to the lost and forsaken, the worried and scorned?
 
If I met Jesus in these Welsh hills
would he be a child or a woman
or an ordinary man who looked just like me?

Assumption Day

Mary's day in deep August
The weather's hot
The skin sticky
The trees dark, heavy green
 
Swallow-skimmed sky filling with clouds:
Heaven's blue slowly smothered
By the rain-bringers
 
For today Mary will not rise lighter than the air
But the mother will stay with us
Heavy, warm, fruitful
Buried in the dark earth

Flow…

Cloud

I come from mist
from air
from sky-damp
smothering
hammering
down on the stationary earth
I come
in wetness
in the fullness of air
unburdening

Bog

I gather on blade, on stone, on sheep, on wool
seeping into earth
trickling into darkness
weighing the ground with the wetness
with soak
I come
into land
heavy, heavy, heavy
with the dampness

Stream

Out of soak
out of seep
I gather drop by drip
into tiny trace, into streak, into silver thread
I run
I gather faster
pace by pace
into rivulets
into stream
into brook
leaping
dashing
down
over rock
flinging
shining in sun
cantering
I come
into the breakneck gallop
of life, living
running
free

Forest

into darkness
into tree
into the tall place
I clatter
but shrink down into my blackness, into my wetness, into my fastness
hurry past
and I come
out
into light

Pool

I fall
Oh! through light
Oh! through bright
Oh! through air heavy
clattering on rock
into myself
into darkness
deepness
depth

wait

in the cup of earth

silent

before fullness swells me
and I come
into the lip
of running
clatter splash
and rush
yet more

Life

I am lived in
I breathe
Insect skips over me
drops into me
births
And birds swim in me
Dipper and
Kingfisher
and Heron still as tree
and splash, the Otter chasing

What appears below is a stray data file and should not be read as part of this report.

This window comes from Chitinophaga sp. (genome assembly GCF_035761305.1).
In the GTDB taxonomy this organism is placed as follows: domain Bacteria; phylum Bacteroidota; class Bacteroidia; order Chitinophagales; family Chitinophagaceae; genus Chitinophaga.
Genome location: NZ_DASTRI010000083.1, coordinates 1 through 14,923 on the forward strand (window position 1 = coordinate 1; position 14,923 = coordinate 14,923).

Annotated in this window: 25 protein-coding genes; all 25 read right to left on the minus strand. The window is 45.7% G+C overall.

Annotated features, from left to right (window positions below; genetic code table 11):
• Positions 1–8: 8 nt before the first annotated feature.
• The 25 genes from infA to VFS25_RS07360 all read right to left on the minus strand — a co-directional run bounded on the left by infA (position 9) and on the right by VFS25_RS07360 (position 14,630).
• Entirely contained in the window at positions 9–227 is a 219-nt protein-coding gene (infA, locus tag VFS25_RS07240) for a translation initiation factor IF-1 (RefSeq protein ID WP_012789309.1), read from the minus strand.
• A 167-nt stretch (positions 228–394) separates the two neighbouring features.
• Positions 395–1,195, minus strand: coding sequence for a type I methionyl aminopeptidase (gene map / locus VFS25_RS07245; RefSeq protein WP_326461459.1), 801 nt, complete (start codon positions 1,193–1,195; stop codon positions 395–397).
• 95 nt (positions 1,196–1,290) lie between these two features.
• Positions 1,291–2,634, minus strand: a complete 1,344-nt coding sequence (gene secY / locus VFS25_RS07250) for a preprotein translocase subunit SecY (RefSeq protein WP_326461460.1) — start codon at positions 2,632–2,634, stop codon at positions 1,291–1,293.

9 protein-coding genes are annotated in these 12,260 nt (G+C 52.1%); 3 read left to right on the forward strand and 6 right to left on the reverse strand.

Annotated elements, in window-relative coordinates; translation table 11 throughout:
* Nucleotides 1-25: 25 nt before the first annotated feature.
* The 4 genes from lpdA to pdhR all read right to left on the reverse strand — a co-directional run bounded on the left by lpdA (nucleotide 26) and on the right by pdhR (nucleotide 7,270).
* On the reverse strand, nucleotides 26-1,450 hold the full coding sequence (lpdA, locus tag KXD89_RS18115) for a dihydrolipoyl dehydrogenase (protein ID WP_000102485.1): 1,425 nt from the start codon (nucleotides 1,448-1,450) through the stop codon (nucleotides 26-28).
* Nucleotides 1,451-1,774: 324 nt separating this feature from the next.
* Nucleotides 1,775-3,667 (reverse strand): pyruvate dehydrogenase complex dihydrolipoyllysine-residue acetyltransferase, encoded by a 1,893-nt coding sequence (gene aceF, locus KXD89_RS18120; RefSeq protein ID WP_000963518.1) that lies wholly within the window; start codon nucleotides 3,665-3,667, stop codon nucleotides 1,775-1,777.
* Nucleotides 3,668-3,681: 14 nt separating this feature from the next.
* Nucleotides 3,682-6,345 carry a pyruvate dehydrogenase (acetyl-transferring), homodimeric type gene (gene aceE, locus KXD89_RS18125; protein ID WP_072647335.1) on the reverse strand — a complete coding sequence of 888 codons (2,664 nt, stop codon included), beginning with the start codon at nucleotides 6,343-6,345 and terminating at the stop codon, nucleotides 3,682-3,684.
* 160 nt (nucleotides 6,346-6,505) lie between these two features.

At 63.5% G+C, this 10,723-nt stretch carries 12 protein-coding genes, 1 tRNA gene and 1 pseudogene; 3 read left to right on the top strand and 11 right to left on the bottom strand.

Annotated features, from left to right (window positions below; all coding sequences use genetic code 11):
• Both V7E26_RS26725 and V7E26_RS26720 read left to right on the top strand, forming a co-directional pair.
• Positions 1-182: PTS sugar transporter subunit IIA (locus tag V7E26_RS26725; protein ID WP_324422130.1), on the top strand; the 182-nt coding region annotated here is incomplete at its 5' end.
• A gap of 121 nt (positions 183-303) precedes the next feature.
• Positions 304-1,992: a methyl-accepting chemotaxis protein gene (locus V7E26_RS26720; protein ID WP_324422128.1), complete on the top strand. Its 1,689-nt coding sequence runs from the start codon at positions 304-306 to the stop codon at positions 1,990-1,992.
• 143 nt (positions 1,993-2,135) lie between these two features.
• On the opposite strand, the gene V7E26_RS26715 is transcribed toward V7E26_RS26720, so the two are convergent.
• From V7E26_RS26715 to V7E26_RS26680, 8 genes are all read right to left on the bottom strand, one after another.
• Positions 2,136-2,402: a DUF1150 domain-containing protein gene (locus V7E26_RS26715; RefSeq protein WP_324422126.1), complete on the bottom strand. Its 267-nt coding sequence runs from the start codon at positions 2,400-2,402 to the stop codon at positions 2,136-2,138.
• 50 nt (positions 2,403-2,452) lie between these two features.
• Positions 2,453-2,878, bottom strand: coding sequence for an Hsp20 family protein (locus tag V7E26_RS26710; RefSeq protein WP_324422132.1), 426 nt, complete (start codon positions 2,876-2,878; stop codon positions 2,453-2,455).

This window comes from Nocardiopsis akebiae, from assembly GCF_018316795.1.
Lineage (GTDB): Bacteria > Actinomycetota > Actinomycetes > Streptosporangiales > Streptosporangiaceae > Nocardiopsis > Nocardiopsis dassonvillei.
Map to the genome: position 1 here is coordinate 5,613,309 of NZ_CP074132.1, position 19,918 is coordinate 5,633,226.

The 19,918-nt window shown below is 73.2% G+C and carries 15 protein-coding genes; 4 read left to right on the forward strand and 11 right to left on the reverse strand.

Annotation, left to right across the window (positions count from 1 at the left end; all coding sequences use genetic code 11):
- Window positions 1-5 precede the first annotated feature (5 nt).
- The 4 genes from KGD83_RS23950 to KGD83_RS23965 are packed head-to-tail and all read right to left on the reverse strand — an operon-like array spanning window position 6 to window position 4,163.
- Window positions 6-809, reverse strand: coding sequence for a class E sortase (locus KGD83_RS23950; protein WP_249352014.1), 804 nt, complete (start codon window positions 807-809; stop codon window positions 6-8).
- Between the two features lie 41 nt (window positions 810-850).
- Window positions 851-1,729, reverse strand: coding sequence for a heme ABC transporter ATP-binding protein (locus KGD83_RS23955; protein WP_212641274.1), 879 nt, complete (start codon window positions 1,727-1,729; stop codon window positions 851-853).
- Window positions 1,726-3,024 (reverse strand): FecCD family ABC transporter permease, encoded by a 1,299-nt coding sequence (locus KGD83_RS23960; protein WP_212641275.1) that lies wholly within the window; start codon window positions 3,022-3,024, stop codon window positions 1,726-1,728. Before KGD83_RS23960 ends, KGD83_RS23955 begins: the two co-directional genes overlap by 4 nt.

fish
The roots turning, turning, wreathing
All lives in me
I come
and bring life

Field

I flow
I smooth
I run
and sweep around meadow
horse
hedge and gate
the measured land
I come
into man's world

Man

past road
under bridge
rush
and race
and running fast
tangle of fence plunged in me
detritus
Then past brick
past building
(stationary and strange
no sway
no change)
but smell of man seeps into me
foaming
sticky
I cannot sluice it
but I come
clattering through village
through farm
through man and all his means

Wideness

I fill
I drench
I flow
I suck stream
and ditch
and leech of land
I swell
I bend
I come strong and full and deep
tree-banked
dark watered
irresistible

I am Irfon
I come
I flow
into gushing river
into sea
into ocean
into world
I come
I flow
and I am Irfon

Follow the Christ

Follow the Christ
out on the wild hill
wind and raven your companions
Journey to a new land
the secret valley
where prayers have subverted the centuries
 
Follow the Christ
here, down gentle lanes
through familiar country
where families have bred and bought
Gather around the hearth
and peer into the mysteries of the fire
 
Follow the Christ
out of the dark forest
out of the threatening gloom
and the old wolves howling in the soul
Be safe in the castle of faith